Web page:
Posts Tagged 'Bilaam'

Parshas Balak | The Kollel Connection

Parshas Balak | The Kollel Connection

Bensalem Jewish Outreach Center

June 26, 2015 – Candle lighting 8:14 pm, Shabbos Ends 9:22 pm

Note: Times are for Bensalem; Check your local calendar for exact times in your area.

Rabbi Moshe Travitsky

Rabbi Moshe Travitsky

Welcome to the Kollel Connection.

We appreciate your comments and feedback.

The Kollel Connection this week is dedicated in memory of Joseph Levine, Yosef ben Laib Levine, late father of Adam and Alina Levine. Joe passed away this week, leaving behind an amazing legacy of doing and accomplishing many things for the Philadelphia Jewish community. May Hashem comfort Adam, his brothers Brian and Jonathon, and his sister Lindsey, amongst the other mourners of Israel and Jerusalem. May he be a good advocate above for Adam, Alina, Akiva, Aryeh, and all of his children and grandchildren.

This week we read Parshas Balak. In the Parsha we read of the episode of the  wicked prophet Bilaam, who had an amazing power and was able to curse those who he choose to, and inflict damage and even death to them. Bilaam tried to curse the Jewish people towards the end of their 40 year travel through the desert. When he came to do that, Hashem made a miracle, and instead of giving them curses, he actually ending up blessing them.

The Sages tell us that a person who has the following three characteristics is from the disciples of Abraham – a good eye (looking at people favorably), a humble spirit, and contentment with what they have. Whoever has three other characteristics is from the disciples of Bilaam the Rasha (the evil one) –  an evil eye, a egoistical spirit, and a desire for much more. (Ethics of the fathers, 5:23).

The words of our Sages are puzzling. Bilaam represents terrible immorality, hatred, attempting to annihilate the entire Jewish people, and even heresy in his relationship with Hashem. Yet, the Sages talk about flaws in his character. Isn’t this strange? Isn’t the point simple – the students of Abraham believe in Hashem, and serve Him, and the students of Bilaam are heretics and rebel against Him?

Rav Shlomo Heiman, the late head of Yeshiva Torah Vodaath in Brooklyn, explains a beautiful lesson from this. The Sages are trying to explain not only who these respective groups of people were, but what made these people into who they were. How could the students of Abraham, who lived in a world so full of idolatry, follow their teacher Abraham and cling to belief in Hashem? The answer, the Sages teach us, lies in the fact that they had good character traits. When a person has pure and good character, he will discover and live with the truth.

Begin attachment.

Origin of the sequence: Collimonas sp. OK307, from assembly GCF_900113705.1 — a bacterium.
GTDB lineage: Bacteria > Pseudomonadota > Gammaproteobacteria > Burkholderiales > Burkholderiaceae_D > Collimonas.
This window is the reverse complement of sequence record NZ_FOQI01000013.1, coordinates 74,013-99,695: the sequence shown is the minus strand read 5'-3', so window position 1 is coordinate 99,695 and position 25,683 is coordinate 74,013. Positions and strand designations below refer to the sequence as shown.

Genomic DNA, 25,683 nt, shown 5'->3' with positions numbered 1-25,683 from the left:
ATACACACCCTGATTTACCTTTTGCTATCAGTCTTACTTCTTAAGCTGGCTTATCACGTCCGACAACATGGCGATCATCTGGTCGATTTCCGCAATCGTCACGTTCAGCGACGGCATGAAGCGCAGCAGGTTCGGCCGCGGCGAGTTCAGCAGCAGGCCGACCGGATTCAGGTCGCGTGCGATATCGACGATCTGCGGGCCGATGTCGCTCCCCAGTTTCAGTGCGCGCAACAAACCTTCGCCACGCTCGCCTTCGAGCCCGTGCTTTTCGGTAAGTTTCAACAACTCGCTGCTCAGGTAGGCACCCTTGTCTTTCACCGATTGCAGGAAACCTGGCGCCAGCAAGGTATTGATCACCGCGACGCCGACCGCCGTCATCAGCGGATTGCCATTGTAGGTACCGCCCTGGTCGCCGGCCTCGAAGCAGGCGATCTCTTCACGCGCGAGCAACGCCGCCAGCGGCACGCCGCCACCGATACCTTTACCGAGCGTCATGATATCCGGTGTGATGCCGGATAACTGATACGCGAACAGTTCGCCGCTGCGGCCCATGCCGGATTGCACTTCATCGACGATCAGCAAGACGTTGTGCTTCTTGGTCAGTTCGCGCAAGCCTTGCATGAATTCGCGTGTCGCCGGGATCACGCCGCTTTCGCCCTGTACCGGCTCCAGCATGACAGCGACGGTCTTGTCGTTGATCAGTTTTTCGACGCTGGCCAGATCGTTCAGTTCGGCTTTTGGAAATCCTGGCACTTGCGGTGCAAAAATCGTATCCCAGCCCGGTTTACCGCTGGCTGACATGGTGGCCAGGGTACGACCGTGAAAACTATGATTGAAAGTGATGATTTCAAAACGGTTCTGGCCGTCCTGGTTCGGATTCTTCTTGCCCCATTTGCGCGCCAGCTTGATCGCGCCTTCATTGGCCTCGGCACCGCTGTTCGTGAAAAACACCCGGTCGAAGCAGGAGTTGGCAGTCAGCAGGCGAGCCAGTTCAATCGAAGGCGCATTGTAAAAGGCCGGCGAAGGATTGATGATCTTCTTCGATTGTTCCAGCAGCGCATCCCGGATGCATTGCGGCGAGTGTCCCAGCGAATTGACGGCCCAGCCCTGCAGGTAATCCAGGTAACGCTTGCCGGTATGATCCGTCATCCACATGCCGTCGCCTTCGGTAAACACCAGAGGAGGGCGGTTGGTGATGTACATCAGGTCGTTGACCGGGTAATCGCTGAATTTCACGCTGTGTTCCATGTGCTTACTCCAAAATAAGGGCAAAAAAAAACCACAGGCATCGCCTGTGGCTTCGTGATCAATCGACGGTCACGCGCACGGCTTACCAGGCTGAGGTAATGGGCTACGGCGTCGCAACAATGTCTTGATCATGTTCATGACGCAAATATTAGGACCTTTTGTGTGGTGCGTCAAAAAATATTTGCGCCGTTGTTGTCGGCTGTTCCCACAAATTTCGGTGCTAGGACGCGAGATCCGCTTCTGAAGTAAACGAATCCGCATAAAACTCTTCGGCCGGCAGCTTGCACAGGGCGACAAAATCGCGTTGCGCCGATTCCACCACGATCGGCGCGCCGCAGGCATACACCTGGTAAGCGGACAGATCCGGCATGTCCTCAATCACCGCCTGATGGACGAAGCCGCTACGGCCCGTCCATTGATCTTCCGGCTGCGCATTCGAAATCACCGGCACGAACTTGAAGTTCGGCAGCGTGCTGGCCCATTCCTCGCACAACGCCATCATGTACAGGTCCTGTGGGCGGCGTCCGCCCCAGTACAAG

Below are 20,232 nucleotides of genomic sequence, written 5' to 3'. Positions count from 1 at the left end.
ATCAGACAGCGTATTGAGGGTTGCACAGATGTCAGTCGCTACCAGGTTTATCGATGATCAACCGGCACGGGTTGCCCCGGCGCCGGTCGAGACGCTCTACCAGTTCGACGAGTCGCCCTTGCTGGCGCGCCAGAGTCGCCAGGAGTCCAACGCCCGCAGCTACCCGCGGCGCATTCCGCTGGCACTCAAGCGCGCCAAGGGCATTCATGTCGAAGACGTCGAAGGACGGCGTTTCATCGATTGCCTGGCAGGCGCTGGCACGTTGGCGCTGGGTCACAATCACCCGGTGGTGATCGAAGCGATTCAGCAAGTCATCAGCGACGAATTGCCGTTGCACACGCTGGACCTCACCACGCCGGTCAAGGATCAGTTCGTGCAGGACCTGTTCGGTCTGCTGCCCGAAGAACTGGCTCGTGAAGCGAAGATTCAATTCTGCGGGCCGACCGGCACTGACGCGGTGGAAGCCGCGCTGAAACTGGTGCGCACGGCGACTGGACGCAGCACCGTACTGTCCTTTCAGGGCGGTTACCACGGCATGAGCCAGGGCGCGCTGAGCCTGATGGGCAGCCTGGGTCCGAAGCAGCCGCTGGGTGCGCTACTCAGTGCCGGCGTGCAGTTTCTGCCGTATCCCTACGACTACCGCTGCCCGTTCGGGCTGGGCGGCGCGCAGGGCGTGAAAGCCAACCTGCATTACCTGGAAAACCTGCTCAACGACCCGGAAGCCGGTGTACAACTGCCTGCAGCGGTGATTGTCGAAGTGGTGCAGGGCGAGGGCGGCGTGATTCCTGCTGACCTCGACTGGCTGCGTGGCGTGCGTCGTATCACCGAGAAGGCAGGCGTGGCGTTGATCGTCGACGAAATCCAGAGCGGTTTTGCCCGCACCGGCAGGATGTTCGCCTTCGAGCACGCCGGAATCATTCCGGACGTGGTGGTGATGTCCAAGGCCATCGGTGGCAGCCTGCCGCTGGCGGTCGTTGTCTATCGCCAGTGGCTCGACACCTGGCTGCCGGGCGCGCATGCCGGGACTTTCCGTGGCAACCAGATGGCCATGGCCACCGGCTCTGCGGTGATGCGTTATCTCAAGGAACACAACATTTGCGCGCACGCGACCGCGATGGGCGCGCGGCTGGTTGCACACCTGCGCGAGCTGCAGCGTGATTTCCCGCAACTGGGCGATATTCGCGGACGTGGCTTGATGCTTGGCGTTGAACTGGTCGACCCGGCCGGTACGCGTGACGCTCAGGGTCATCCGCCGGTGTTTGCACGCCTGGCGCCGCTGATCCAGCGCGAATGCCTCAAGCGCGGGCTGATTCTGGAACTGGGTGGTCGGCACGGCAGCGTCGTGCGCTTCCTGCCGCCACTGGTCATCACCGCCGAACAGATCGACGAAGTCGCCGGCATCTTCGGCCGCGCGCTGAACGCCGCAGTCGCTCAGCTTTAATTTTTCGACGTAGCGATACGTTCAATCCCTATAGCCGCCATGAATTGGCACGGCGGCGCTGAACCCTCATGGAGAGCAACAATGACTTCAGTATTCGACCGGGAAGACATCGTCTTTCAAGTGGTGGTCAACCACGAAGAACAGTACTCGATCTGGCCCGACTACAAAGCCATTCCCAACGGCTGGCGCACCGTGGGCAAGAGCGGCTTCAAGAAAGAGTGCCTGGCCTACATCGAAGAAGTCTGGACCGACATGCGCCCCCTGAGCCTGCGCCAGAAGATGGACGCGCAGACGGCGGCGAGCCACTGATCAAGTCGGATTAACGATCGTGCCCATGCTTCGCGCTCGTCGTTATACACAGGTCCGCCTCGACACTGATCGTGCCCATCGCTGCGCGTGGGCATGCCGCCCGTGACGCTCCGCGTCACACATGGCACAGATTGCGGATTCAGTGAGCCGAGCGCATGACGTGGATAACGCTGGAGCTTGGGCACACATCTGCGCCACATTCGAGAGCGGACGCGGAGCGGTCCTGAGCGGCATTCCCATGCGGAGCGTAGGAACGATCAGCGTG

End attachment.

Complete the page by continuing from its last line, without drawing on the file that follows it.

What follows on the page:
The same question applies in reverse. How could the students of Bilaam the rasha, who lived in a time when miracles were so open, the Exodus from Egypt and the ten plagues occurred, the parting and crossing of the sea, the revelation at Sinai, …. – how could they live lives so dedicated to immorality and wickedness? The answer, the Sages teach us all boils down to bad character traits.

The powerful lesson that we walk away with is the importance of character. The more we can perfect our character, the more we can address any flaws in it and perfect them, the closer we will become to Hashem , and the more loyal servants of Him we will become.

Wishing you and your family a Great Shabbos!!!!!!!! 

Rabbi Moshe Travitsky

To sponsor an issue of the Kollel Connection, please email BJOC@bensalemoutreach.org  Sponsorships are only $36 a week.

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Parshas Balak and the Tragedy in Israel | The Kollel Connection

Parshas Balak and the Tragedy in Israel | The Kollel Connection

Bensalem Jewish Outreach Center

July 4, 2014 – Candle lighting 8:14, Shabbos Ends 9:22

Note: Times are for Bensalem; Check your local calendar for exact times in your area.

Rabbi Moshe Travitsky

Rabbi Moshe Travitsky

Welcome to the Kollel Connection.

We appreciate your comments and feedback.

The Kollel Connection is dedicated this week in memory of the three murdered Israeli boys – Naftali Frenkel, Eyal Yifrach, and Gilad Shaar. May Hashem comfort their families among all other mourners of Israel and Jerusalem. May their killers be quickly found and destroyed, and may Hashem wipe the tears of pain from all our faces with the coming of the final redemption, soon and in our days.